“Children of Earth” had pretty much the same premise but decided to go full blown cynicism. When there’s no Doctor, there’s no hope and we become monsters. I would’ve loved to see that new worldview Dr. Sandifer describes explored fully on “Class”. A show about traumas and how we can deal with them without hurting each other even more… but also without waiting for the godlike figure of hope to make us all better. “Class” is not that.

        Reply

  5. Annie
    February 18, 2019 @ 5:32 pm

    It’s interesting that you mention that you’ve fallen away from the optimism of Doctor Who and Sarah Jane, i’ve recently found myself re-watching the Sarah Jane adventures with a YouTube reactor, and it occurs to me that A lot of Sarah Janes non-violent beliefs really wouldn’t work if you’re a person of colour in this day and age.
    I think partially that’s because the show started from the premise that all people should be treated equally, but there are genuinely people in the world who think that people with a darker skin color are less human than themselves and that those should be discriminated against. .

    Reply

  6. Jesse
    February 18, 2019 @ 9:41 pm

    “As good as Blink is, it’s always been a bit of a damning indictment of the show in 2007: it works best when you just take the entire regular cast and the premise out of it and do something else.”

    That there is a good line.

    Reply

  7. Xaldel
    February 19, 2019 @ 9:40 am

    I think the reason I could never drum up any interest in Class was because even from the beginning, it felt rather manufactured in a way that the other spinoffs didn’t.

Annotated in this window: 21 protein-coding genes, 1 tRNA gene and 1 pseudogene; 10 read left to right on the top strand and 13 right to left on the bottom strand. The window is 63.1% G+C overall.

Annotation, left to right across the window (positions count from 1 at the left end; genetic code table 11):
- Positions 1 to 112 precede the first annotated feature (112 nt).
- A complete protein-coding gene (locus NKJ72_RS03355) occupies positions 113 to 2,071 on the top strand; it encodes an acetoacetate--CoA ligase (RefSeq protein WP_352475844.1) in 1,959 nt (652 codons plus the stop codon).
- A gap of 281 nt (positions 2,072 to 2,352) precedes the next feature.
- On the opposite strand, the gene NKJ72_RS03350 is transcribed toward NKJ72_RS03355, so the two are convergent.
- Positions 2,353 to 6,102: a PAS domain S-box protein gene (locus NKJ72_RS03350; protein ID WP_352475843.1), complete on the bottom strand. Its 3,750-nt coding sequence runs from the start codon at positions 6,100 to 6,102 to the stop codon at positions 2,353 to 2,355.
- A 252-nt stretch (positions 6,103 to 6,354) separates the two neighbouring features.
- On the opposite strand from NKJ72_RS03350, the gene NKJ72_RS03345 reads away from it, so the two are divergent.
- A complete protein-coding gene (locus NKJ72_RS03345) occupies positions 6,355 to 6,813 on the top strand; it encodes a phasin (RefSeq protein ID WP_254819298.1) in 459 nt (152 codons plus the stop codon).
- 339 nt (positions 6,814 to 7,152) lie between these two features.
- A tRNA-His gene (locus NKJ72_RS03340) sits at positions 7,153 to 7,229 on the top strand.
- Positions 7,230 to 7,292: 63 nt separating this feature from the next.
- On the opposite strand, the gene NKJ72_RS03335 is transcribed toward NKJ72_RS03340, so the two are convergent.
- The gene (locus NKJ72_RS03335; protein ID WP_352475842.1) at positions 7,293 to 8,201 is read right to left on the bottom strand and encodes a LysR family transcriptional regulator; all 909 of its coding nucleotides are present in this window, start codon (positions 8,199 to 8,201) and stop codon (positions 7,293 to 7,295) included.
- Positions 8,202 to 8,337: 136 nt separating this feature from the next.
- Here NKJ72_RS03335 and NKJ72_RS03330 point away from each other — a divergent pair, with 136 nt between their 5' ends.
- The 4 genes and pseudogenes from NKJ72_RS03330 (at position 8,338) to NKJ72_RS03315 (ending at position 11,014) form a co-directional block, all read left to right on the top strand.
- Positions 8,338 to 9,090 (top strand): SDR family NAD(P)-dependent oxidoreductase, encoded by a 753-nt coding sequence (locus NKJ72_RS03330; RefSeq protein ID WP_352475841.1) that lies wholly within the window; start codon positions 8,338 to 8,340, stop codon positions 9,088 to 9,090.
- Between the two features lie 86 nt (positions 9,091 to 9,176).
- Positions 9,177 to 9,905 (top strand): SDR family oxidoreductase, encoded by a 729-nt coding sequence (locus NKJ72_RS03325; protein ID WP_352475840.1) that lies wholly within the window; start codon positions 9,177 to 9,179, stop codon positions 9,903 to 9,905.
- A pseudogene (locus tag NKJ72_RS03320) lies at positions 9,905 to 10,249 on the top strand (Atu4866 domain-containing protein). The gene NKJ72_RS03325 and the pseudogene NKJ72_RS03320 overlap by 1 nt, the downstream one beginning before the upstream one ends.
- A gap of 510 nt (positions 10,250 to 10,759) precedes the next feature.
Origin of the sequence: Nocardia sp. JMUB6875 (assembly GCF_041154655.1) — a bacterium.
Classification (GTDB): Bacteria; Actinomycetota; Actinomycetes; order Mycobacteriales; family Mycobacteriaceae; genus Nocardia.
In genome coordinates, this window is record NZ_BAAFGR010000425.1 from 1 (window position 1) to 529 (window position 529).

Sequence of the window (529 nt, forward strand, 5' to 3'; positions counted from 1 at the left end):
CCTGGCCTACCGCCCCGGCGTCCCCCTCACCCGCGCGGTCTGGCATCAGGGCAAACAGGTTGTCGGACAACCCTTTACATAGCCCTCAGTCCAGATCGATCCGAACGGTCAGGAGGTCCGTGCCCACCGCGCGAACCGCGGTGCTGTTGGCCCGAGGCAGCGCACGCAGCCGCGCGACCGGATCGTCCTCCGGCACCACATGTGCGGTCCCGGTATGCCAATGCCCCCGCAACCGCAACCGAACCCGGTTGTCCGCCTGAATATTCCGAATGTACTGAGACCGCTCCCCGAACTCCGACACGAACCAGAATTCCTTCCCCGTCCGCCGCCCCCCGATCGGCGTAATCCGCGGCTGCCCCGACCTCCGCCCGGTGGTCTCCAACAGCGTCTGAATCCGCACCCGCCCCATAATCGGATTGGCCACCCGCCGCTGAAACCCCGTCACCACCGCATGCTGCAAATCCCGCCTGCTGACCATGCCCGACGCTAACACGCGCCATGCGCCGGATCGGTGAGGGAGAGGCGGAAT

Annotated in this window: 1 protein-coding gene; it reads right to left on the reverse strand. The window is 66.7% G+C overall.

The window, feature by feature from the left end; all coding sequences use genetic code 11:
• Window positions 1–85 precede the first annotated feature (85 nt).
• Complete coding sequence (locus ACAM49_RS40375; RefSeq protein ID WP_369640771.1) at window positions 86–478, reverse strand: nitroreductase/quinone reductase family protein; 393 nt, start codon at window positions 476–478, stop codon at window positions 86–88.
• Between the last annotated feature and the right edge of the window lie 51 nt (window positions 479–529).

Torchwood and SJA felt like they came in naturally, shows to host characters from DW who had become so beloved that they had truly earned the right to a spinoff. Meanwhile, Class doesn’t feel like it had any reason to come about. From its first announcement, it felt like something the BBC pushed and mandated in order to be an experiment to something (and apparently, that something was their online streaming channel).

    I think the biggest sign towards the show’s feeling of being manufactured is the conceit of having the Doctor show up in the very first episode and basically force the show’s premise onto its characters with very little motive or buildup. SJA didn’t need to butter up appeal by wheeling out David Tennant to give his thumbs-up of approval to this new cast; hell, Torchwood literally vowed away from ever even having the Doctor appear in it.

    And then the show came out, and reviews were perfectly mixed to the vein of “You might enjoy it if you sat down and watch it, but you’re really not missing anything if you don’t and this thing is probably not going to last another season anyway.” So, I didn’t. And it didn’t.

    Reply

  8. Rodolfo Piskorski
    February 19, 2019 @ 2:06 pm

    Only the shittiest of BBC Torchwood episodes were worse than the best Class episodes. I don’t see how Class can be seen as better than Torchwood, no way.

    Miracle Day is, of course, an exception. That is some of the worst TV I have ever seen, ever.

    Reply

  9. Camestros Felapton
    February 19, 2019 @ 11:16 pm

    Class was far better at using its ensemble cast than the last season of Doctor Who

    Reply

  10. Voord 99
    February 20, 2019 @ 11:43 am

    I think the question that I would have is, is saying that Class is not really worse than Torchwood or The Sarah Jane Adventures an argument for watching Class or is it an argument in hindsight against watching the other two shows?

    Class is the third spinoff from Doctor Who, and I think it’s possible that it was no more than the point at which it became clear that Doctor Who is not all that well suited as a concept to be a launchpad for spinoffs.